Asia Markets

China shares jump as Fed hints at rate cut; 10-year Treasury yield drops below 2%

Key Points
  • Shares in Asia Pacific were higher on Thursday.
  • The closely watched 10-year Treasury yield fell below 2% during Asian trading hours, its lowest levels since November 2016. Gold prices also soared, with spot gold up more than 1.6% to around $1,382.01 per ounce.
  • Overnight stateside, the Fed left interest rates unchanged at its monetary policy meeting, dropped the word "patient" from its statement and said it would "act as appropriate" to sustain the economy.

Stocks in Asia were higher on Thursday after the U.S. Federal Reserve left interest rates unchanged overnight but opened the door to rate cuts on the horizon.

Mainland Chinese shares surged on the day, with the Shanghai composite adding 2.38% to about 2,987.12 and the Shenzhen component 2.34% higher to 9,134.96, while the Shenzhen composite gained 1.954% to 1,556.60.

Hong Kong's Hang Seng index rose 1.1% as shares of Chinese tech behemoth Tencent jumped 1.56%.

In Japan, the Nikkei 225 gained 0.6% to close at 21,462.86, with shares of index heavyweight Softbank Group soaring 2.59%, while the Topix advanced 0.3% to end its trading day at 1,559.90. The moves in Tokyo came as the Bank of Japan kept interest rates unchanged, emphasizing global risks were rising over issues such as the ongoing trade tensions.

"Downside risks regarding overseas economies are big, so we must carefully watch how they affect Japan's corporate and household sentiment," the Japanese central banks said in a statement announcing the policy decision.

Over in South Korea, the Kospi closed 0.31% higher to 2,131.29, while Australia's added 0.59% to finish its trading day Down Under at 6,687.40.

Overnight on Wall Street, the Dow Jones Industrial Average added 38.46 points to close at 26,504, while the S&P 500 rose 0.3% to finish its trading day stateside at 2,926.46. The Nasdaq Composite advanced 0.4% to close at 7,987.32.

The moves came as the Fed left interest rates unchanged at its monetary policy meeting, in line with expectations. The U.S. central bank did, however, drop the word word "patient" from its statement and said it would "act as appropriate" to sustain the economy.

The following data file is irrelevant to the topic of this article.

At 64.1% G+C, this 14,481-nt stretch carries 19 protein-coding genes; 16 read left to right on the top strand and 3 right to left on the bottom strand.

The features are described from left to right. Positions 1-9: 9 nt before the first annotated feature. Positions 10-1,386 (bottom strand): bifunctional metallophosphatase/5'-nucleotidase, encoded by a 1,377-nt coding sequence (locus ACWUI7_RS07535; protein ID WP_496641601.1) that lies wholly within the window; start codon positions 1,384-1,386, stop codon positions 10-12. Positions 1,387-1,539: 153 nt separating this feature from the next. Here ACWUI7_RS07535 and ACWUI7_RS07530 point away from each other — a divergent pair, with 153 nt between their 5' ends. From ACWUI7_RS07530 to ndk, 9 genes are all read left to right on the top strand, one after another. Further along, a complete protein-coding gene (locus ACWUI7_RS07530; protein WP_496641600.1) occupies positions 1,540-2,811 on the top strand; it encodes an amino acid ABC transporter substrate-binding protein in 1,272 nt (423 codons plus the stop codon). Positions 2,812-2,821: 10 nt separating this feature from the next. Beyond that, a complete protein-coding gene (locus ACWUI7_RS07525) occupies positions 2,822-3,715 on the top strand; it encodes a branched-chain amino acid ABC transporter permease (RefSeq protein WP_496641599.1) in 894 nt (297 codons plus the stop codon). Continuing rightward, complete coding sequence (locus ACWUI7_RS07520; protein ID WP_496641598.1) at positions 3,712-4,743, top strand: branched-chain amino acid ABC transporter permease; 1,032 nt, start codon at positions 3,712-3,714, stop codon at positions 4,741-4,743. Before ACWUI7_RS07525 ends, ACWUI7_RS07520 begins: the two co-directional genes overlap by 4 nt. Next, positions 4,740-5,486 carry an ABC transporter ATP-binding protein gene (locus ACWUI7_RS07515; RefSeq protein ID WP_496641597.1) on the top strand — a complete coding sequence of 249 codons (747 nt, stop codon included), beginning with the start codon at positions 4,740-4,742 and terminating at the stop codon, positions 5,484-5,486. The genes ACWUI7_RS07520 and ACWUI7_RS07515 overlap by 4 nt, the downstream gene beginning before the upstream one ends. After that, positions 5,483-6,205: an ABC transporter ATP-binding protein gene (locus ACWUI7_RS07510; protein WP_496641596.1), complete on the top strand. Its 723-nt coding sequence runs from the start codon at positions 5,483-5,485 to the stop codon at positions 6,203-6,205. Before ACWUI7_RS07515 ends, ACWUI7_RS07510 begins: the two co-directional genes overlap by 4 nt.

The Fed's rate projections showed that eight Fed members see a cut this year, which traders took as a further sign the central bank was close to cutting rates. Its median forecast, however, still reflected no cuts this year, but additional easing in 2020.

Fed Chair Jerome Powell also said that some Fed officials believed the case for easier monetary policy had strengthened.

Following the Fed's statement, the closely watched 10-year Treasury yield steadily slipped, and during Asian trading hours fell below 2% for the first time since November 2016. Gold prices also soared, with spot gold up more than 1.6% to around $1,382.01 per ounce.

Meanwhile, on the U.S.-China trade front, hopes in Beijing appear to have risen for a trade deal between the two economic powerhouses.

U.S. President Donald Trump and Chinese Xi Jinping are set to meet at the upcoming G-20 summit in Japan, which will happen next week. Trump said talks between the "respective teams" would begin prior to that.

"It is positive that they're talking again," Sian Fenner, lead Asia economist at Oxford Economics, told CNBC's "Street Signs" on Thursday. "What would we be hoping is that at least we will see an easing in tensions so we won't be seeing any further tariff hikes."

"Will an agreement be achieved at this meeting? Very unlikely, there's a lot of hurdles they still need to overcome," she said, adding that "concessions on both sides" are needed.

"Although the Fed partiality has shifted from a wait and see mode to an easing bias, the fact that trade uncertainty and its impact on global growth has been the main catalyst for its change in stance, means that a new round of Fed easing is largely contingent on the outcomes from (the) upcoming G20 meeting between President Trump and Xi," analysts at National Australia Bank wrote in a note.

"For now though, the change in the Fed's bias has encouraged the market to increase its expectations that a new round of easing is just around the corner," they wrote.

The U.S. dollar index, which tracks the greenback against a basket of its peers, was at 96.819 after slipping from levels above 97.6 yesterday.

The traded at 107.69 against the dollar after touching levels around 108.6 in the previous session, while the changed hands at $0.6905 after seeing an earlier low of $0.6875.

From levels around 6.93 earlier in the week, the offshore Chinese yuan jumped to 6.8577 against the dollar after touching an earlier high of 6.8535. Its onshore counterpart last traded at 6.8531 against the greenback, from levels around 6.92 earlier in the week.

Oil prices jumped in the afternoon of Asian trading hours, with the international benchmark Brent crude futures contract up 2.57% to $63.41 per barrel, while U.S. crude futures gained 2.79% to around $55.26 per barrel.

Tensions in the Middle East continued to remain high following recent attacks on two tanker ships in the Gulf of Oman. A U.S. official told NBC News on Thursday that an Iranian missile had shot down one of the country's military drones.

— Reuters and CNBC's Fred Imbert contributed to this report.